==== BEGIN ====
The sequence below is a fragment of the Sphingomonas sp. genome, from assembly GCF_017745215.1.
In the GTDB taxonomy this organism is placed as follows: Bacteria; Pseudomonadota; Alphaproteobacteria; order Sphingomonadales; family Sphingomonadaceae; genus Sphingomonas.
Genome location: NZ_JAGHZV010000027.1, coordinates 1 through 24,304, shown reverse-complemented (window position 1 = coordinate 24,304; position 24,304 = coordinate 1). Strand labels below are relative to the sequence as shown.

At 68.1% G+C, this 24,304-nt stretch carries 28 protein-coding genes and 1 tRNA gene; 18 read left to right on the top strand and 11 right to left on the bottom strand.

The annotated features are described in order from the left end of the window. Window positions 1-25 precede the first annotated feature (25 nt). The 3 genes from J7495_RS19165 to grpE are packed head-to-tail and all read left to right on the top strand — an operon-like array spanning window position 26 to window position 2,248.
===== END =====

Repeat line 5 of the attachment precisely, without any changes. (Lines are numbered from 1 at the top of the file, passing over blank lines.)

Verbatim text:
The annotated features are described in order from the left end of the window. Window positions 1-25 precede the first annotated feature (25 nt). The 3 genes from J7495_RS19165 to grpE are packed head-to-tail and all read left to right on the top strand — an operon-like array spanning window position 26 to window position 2,248.